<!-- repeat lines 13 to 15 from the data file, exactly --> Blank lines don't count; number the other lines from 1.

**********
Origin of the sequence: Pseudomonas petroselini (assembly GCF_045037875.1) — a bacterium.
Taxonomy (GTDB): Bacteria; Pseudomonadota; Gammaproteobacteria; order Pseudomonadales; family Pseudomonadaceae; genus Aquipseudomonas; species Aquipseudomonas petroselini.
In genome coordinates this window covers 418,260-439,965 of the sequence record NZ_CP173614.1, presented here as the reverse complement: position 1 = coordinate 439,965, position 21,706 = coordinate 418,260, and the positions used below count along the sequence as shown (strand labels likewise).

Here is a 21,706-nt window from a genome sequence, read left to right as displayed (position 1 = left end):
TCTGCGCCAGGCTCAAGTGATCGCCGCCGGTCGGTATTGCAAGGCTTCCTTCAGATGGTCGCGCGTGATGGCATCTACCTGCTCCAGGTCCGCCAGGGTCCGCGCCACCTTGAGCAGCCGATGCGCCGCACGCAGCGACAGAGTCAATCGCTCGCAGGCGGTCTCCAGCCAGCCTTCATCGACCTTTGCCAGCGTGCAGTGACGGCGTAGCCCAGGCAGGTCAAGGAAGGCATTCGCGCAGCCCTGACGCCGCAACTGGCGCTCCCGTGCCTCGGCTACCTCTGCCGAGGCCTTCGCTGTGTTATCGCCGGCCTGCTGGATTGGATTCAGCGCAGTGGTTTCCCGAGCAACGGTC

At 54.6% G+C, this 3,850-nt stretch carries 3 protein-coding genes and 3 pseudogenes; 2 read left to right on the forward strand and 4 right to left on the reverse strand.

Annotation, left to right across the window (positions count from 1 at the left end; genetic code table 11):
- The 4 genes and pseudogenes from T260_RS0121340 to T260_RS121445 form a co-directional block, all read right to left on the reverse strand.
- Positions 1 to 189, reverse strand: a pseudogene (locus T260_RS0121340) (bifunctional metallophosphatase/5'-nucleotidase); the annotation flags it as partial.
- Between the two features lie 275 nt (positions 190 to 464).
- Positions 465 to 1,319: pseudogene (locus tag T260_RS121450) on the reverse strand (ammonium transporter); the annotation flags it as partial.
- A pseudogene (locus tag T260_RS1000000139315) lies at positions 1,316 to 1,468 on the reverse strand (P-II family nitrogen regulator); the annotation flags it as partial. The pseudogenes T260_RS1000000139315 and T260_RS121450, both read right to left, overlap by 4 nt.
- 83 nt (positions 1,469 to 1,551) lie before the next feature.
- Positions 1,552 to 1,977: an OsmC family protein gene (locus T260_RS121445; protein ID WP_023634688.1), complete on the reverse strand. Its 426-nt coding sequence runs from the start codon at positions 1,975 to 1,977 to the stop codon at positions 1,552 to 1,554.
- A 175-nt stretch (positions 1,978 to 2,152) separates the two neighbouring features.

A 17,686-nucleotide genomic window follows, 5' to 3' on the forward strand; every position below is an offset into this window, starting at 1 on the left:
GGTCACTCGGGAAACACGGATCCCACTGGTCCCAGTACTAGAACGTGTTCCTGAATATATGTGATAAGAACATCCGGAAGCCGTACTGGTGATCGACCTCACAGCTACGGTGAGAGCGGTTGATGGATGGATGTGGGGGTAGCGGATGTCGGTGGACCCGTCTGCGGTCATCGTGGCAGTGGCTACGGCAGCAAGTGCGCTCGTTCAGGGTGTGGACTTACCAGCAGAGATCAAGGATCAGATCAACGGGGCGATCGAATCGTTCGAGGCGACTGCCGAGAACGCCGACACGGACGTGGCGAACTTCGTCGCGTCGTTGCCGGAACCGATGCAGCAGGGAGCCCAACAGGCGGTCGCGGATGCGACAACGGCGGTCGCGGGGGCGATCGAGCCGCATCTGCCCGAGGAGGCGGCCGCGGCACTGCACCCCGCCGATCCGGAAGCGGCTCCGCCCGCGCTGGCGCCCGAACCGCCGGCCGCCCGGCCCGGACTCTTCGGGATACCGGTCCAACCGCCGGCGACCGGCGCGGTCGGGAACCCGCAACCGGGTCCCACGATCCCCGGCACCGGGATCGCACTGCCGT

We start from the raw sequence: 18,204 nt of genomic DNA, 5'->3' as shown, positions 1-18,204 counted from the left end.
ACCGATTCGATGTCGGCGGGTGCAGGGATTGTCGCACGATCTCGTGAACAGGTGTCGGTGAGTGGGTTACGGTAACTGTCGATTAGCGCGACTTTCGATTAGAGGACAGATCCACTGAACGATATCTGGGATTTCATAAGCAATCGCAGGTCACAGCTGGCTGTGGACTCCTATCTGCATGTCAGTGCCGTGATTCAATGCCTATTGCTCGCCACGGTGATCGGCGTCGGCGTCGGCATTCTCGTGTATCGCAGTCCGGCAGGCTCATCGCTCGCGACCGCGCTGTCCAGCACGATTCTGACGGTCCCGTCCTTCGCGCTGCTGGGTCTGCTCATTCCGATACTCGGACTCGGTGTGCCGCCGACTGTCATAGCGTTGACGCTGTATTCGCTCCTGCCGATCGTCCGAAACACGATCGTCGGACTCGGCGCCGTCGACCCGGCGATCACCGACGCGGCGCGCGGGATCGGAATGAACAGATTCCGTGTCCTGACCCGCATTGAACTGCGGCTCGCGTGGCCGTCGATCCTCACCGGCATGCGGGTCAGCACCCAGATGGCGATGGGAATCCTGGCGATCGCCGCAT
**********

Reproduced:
- 83 nt (positions 1,469 to 1,551) lie before the next feature.
- Positions 1,552 to 1,977: an OsmC family protein gene (locus T260_RS121445; protein ID WP_023634688.1), complete on the reverse strand. Its 426-nt coding sequence runs from the start codon at positions 1,975 to 1,977 to the stop codon at positions 1,552 to 1,554.
- A 175-nt stretch (positions 1,978 to 2,152) separates the two neighbouring features.